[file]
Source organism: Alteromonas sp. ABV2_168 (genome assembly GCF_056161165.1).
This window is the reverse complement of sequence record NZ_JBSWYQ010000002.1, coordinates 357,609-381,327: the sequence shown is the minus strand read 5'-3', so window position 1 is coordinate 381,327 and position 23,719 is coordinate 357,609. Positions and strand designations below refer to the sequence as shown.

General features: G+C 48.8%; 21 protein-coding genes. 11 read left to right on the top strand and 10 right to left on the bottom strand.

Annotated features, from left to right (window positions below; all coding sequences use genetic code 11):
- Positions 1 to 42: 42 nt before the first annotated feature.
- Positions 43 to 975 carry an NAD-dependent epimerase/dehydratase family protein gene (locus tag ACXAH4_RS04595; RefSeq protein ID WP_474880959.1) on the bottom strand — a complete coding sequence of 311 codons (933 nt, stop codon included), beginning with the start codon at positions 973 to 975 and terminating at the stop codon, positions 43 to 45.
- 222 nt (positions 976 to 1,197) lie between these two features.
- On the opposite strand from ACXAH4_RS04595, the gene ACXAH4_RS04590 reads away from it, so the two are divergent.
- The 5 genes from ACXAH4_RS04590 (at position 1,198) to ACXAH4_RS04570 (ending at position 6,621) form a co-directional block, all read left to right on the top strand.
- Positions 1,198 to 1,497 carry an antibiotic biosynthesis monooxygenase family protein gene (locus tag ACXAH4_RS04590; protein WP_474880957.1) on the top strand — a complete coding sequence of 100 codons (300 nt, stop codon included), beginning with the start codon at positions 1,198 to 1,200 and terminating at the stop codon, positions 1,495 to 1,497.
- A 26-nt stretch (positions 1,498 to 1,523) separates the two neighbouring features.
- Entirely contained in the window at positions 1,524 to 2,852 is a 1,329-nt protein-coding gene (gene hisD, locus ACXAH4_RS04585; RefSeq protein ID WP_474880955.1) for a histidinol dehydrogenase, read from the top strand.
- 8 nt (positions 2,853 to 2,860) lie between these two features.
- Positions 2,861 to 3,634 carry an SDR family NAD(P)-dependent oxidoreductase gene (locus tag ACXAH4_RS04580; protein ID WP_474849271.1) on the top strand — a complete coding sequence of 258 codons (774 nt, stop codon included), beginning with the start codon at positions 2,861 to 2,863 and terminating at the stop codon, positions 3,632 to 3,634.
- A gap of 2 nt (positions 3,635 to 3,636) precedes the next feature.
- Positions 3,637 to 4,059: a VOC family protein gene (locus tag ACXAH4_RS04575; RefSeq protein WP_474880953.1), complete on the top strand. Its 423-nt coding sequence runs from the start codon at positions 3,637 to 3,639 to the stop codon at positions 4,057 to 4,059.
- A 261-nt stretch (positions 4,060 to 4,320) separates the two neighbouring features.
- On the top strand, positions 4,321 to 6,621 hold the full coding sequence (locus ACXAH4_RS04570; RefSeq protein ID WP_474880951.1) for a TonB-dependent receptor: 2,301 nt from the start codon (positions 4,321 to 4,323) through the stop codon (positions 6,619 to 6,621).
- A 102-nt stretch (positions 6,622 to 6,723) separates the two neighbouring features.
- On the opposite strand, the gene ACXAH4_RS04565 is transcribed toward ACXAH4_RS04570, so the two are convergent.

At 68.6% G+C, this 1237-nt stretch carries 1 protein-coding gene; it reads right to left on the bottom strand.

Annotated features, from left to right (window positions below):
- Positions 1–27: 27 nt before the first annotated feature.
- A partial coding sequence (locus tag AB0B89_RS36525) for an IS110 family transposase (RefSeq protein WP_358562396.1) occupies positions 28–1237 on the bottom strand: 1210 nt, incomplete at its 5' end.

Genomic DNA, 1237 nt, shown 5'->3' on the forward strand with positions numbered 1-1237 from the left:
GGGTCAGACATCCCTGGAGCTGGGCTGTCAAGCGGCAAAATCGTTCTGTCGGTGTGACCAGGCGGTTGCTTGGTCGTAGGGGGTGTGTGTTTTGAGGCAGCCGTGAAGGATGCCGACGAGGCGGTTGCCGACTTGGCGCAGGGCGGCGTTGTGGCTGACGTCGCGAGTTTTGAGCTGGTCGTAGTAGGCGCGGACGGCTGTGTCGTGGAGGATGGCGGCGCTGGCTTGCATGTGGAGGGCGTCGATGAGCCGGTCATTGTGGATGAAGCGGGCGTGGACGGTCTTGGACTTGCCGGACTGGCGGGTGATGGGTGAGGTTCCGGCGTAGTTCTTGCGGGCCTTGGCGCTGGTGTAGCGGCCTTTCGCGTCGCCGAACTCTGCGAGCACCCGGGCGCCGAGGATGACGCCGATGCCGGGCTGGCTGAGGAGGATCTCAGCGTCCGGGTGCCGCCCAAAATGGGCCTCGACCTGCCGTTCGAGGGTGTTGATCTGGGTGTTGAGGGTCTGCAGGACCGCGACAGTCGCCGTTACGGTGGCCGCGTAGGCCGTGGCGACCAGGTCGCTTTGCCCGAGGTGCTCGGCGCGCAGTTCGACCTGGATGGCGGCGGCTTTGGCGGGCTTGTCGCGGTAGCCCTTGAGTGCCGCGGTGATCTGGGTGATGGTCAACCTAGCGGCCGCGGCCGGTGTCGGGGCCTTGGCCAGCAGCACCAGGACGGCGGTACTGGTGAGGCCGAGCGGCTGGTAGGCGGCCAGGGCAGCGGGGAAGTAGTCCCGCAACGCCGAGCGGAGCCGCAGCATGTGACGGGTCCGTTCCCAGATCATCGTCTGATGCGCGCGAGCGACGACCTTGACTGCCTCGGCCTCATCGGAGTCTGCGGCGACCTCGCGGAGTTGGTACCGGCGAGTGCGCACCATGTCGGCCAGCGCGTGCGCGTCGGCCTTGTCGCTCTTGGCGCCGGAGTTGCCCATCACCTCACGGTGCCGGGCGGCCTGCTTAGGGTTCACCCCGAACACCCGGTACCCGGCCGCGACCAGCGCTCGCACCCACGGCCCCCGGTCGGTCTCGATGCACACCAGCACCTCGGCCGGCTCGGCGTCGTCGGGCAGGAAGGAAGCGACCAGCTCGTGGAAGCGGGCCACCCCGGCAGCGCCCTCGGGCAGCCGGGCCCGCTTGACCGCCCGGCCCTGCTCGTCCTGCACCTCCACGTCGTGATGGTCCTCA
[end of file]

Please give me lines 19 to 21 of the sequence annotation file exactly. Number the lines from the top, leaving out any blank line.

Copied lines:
- A 102-nt stretch (positions 6,622 to 6,723) separates the two neighbouring features.
- On the opposite strand, the gene ACXAH4_RS04565 is transcribed toward ACXAH4_RS04570, so the two are convergent.

At 68.6% G+C, this 1237-nt stretch carries 1 protein-coding gene; it reads right to left on the bottom strand.